9. At the Chairman’s invitation, the Principal Assistant Secretary for Transport 4 (PAS(T)4) briefed members on the way forward for the Western Corridor Railway (WCR) project on the basis of the presentation materials. The Administration had adopted the route proposed by the Kowloon-Canton Railway Corporation (KCRC). Following enactment of the Railways Bill and allowing one year for the necessary preparation work, the domestic passenger line from West Kowloon via Tsuen Wan, Kam Tin, Yuen Long and Tin Shui Wai to Tuen Mun would commence construction in mid-1998. This would be aimed for completion by end 2002 up to Yuen Long, and by September 2003 to Tuen Mun. The construction of cross border passenger and freight rails would form the next stage of the project as the Administration needed time to study and reconcile the assumptions and uncertainties in the forecasts demand with the relevant Chinese authorities. This schedule would reduce initial land resumption and clearance by about 40%. On the cost and financing forecasts, the consultants commissioned by the Administration had assessed that the cost for the full WCR proposal could be trimmed by 10%. For the domestic passenger line, the consultants considered that KCRC’s estimate of $56.4 billion could be reduce to $49.6 billion. Through using different assumptions concerning the borrowing and debt capability for KCRC etc., the consultants had also assessed a lower level of Government support required for the project. The Secretary for Transport added that the actual cost could be further lowered since in line with the practice for other major capital works projects, 25% of the costs had been included as the project reserve and contingency. The Administration would closely monitor usage of the project receive and contingency. PAS(T)4 advised that amendments to the Kowloon-Canton Railway Corporation Ordinance would be required to enable the Corporation to undertake activities relating to the construction of the project.

(Post-meeting notes: The presentation materials were circulated to members vide LegCo Paper No. CB(1) 522/96-97.)


10. Members considered the estimated fare from West Kowloon to Tuen Mun of $21 too high and enquired if the Internal Rate of Return (IRR) could be revised so as to reduce the fare level. They also remarked that the Administration should strengthen financial support for the project to relieve the burden of loan repayment and interests incurred from the debt. In response, PAS(T)4 and the Government Engineer (Railway Development) (GE/RD) explained that the fare was basically distance-related. They further advised that no decision had been made on the fare level at this stage. The current assessment only served to estimate the project IRR on the basis of an assumed fare structure. The Deputy Secretary for Transport (Transport Infrastructure) (DS(TI)) supplemented that the cost, funding and IRR mentioned in the LegCo Brief represented the preliminary estimates by KCRC and the Government consultants, which were based only on limited data of 5% of design work for the WCR project. More technical studies would be undertaken to further ascertain the accuracy of the estimates and the Administration would take into account members’ views in further discussions with KCRC regarding project cost and funding. On the capability of KCRC in taking up the project, DS(TI) advised that the Administration had reported in previous meetings the measures for improving the Corporation’s management. The Administration would closely monitor progress in this respect. Upon members’ request, he undertook to provide the Panel with the interim report on the WCR project prepared by the Government’s consultants; the full report would also be provided once available.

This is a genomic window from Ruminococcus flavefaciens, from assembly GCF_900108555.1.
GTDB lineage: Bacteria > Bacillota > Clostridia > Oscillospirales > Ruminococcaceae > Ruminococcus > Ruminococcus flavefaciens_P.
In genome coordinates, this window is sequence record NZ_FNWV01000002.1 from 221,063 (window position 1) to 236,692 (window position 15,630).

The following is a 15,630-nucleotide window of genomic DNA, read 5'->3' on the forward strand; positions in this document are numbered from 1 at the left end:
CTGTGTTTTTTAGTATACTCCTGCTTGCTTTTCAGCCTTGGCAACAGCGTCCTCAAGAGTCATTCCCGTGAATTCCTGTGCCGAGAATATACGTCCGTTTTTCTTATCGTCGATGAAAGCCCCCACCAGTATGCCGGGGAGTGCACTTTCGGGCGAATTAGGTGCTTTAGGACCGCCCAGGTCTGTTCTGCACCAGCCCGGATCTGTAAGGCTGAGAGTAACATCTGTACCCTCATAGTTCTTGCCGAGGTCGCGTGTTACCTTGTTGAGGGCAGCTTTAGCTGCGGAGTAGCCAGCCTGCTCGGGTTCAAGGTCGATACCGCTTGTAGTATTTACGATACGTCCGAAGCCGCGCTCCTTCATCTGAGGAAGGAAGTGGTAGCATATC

11. Members enquired if the construction schedule could be speeded up and if construction of sections other than the Tai Lam Tunnel could commence earlier than 1999. In response, GE/RD said that land resumption and clearance, which involved about 400 graves, were the main causes for the time taken for the project; the extension to Tuen Mun Central on the other hand involved the clearance of the San Fat Estate. As some members pointed out that residents of the San Fat Estate had been planned for resettlement at the Fu Tei Estate, GE/RD undertook to check on the latest position and revert to the Subcommittee on WCR. On the construction of the Tai Lam Tunnel, GE/RD explained that this was the critical section of the project and work should start on this part at an early stage; experience gained from the construction of Route 3 had been made use of in estimating the time required for construction of the tunnel. As the Tai Lam Tunnel was 5.7 kilometers in length compared with that of 3.8 kilometers for Route 3, an overall time frame of four years (as opposed to 38 months) was considered reasonable for completion of this tunnel section. DS(TI) noted members’ view for setting up a special team to deal with land resumption for the WCR and advised that the Administration would aim to speed up construction of the project.